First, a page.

The Gospel authors are similarly selective. John admits that he’s not presenting readers with an exhaustive retelling of events: “Now Jesus performed many other miraculous signs in the presence of the disciples, which are not recorded in this book” (John 20:30). The other Gospel writers also feature a selection of the events and teachings of Jesus’ life. Matthew’s Sermon on the Mount (Matt 5–7) includes more material than Luke’s Sermon on the Plain (Luke 6:17–49) and focuses on the application of Old Testament passages. Matthew intentionally presents Jesus in light of His Jewish heritage. In contrast, Luke focuses strongly on ethics, so he includes material Matthew does not, such as John the Baptist’s specific ethical commands to Roman soldiers (Luke 3:14).
Plutarch’s primary concern was character development, not chronology. The details he chose to include reveal his subjects’ very souls:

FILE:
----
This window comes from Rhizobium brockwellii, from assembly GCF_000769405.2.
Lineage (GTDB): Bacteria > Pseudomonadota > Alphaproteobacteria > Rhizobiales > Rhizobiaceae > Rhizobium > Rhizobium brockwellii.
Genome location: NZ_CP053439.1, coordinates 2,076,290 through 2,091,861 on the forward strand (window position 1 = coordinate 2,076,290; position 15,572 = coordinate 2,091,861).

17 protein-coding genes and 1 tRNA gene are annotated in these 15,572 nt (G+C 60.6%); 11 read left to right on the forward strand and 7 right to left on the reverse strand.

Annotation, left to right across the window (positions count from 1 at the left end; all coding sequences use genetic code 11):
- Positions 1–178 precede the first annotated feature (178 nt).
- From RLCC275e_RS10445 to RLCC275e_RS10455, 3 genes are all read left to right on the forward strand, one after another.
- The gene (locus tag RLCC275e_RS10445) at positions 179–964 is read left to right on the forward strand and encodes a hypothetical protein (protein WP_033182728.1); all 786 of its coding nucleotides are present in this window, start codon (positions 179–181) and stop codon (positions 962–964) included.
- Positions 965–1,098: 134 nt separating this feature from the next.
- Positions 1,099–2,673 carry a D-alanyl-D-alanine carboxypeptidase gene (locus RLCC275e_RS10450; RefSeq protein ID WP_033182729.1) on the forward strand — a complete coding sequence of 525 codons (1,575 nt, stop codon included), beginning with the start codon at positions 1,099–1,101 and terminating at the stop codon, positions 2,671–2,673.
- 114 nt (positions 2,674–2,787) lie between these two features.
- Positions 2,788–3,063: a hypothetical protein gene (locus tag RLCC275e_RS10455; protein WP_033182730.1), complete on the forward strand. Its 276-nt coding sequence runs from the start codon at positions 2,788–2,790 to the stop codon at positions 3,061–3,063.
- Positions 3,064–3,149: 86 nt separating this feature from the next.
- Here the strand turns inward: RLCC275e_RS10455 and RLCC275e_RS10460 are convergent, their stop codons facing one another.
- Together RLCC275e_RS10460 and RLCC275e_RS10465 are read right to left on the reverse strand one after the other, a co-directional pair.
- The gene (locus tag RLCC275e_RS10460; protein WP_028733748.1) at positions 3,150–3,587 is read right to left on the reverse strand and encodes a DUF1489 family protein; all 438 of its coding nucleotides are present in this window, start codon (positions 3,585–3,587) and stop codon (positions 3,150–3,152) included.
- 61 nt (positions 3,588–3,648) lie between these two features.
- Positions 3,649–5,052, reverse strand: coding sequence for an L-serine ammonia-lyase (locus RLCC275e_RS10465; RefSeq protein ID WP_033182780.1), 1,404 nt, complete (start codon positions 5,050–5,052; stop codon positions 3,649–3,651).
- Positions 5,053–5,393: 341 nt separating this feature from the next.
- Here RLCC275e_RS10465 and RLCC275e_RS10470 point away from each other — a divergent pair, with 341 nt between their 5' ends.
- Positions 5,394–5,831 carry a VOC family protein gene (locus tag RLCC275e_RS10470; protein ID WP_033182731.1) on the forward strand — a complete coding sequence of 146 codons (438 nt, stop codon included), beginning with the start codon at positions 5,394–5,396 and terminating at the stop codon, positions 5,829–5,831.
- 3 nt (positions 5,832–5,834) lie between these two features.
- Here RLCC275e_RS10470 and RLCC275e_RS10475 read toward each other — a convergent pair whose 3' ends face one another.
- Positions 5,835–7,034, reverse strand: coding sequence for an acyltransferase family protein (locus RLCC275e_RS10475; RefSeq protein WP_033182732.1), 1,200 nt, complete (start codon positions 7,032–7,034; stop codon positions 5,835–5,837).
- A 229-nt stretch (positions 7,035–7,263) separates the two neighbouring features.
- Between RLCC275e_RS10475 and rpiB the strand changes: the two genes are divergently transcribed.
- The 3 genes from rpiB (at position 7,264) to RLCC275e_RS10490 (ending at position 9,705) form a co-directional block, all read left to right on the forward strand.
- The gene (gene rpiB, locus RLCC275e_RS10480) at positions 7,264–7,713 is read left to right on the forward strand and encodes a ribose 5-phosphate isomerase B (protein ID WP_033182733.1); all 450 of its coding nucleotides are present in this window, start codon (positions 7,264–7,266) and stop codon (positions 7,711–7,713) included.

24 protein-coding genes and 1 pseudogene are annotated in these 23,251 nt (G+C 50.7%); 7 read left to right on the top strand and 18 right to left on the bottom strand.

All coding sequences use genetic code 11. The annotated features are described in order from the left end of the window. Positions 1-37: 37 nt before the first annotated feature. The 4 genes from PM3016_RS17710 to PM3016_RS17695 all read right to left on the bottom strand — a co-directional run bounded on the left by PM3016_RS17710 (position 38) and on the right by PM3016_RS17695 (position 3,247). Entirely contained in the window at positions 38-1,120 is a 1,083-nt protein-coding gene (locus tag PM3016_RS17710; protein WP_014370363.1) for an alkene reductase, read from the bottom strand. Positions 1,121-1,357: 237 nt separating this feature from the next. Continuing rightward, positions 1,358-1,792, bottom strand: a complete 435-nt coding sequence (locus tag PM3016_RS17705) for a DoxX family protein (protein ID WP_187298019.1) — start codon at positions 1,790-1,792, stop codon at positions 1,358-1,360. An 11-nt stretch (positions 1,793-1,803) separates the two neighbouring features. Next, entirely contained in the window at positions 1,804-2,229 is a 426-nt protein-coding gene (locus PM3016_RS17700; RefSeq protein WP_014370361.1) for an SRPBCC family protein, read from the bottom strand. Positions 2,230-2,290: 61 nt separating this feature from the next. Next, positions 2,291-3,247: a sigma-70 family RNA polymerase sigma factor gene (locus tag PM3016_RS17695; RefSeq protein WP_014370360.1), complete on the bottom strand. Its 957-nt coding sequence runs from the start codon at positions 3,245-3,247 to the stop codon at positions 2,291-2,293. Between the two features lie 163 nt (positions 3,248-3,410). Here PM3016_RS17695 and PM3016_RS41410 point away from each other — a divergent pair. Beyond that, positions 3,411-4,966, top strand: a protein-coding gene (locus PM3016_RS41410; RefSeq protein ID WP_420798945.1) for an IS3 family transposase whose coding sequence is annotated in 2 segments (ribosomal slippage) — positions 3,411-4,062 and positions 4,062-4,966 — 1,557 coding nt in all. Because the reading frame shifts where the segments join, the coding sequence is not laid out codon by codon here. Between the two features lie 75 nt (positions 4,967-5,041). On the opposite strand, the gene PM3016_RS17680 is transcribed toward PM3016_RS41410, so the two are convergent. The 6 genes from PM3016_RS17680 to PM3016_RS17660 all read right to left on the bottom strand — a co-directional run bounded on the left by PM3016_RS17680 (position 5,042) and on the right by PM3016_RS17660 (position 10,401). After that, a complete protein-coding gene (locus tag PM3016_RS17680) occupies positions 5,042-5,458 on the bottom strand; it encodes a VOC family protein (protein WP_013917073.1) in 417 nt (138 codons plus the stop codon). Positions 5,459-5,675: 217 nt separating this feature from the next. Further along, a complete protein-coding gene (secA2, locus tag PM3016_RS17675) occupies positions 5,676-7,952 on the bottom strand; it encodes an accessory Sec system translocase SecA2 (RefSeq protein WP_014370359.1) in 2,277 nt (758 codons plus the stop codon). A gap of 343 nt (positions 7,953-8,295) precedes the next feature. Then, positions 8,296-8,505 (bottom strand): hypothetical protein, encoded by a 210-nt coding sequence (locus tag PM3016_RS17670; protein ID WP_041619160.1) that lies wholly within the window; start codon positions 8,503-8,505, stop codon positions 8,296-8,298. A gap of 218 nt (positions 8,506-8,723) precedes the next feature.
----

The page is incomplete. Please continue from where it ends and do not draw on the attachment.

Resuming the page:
For it is not Histories I am writing, but Lives; and in the most illustrious deeds there is not always a manifestation of virtue or vice, nay, a slight thing like a phrase or a jest often makes a great[er] revelation of character than battles where thousands fall … so I must be permitted to devote myself rather to the signs of the soul in men, and by means of these to portray the life of each, leaving to others the description of their great contests. 3
Plutarch wanted to feature events in these men’s lives that exemplified their virtues and vices, allowing readers to gain a sense of their character. He wasn’t interested in retelling their public histories; he strove to create a more intimate portrait.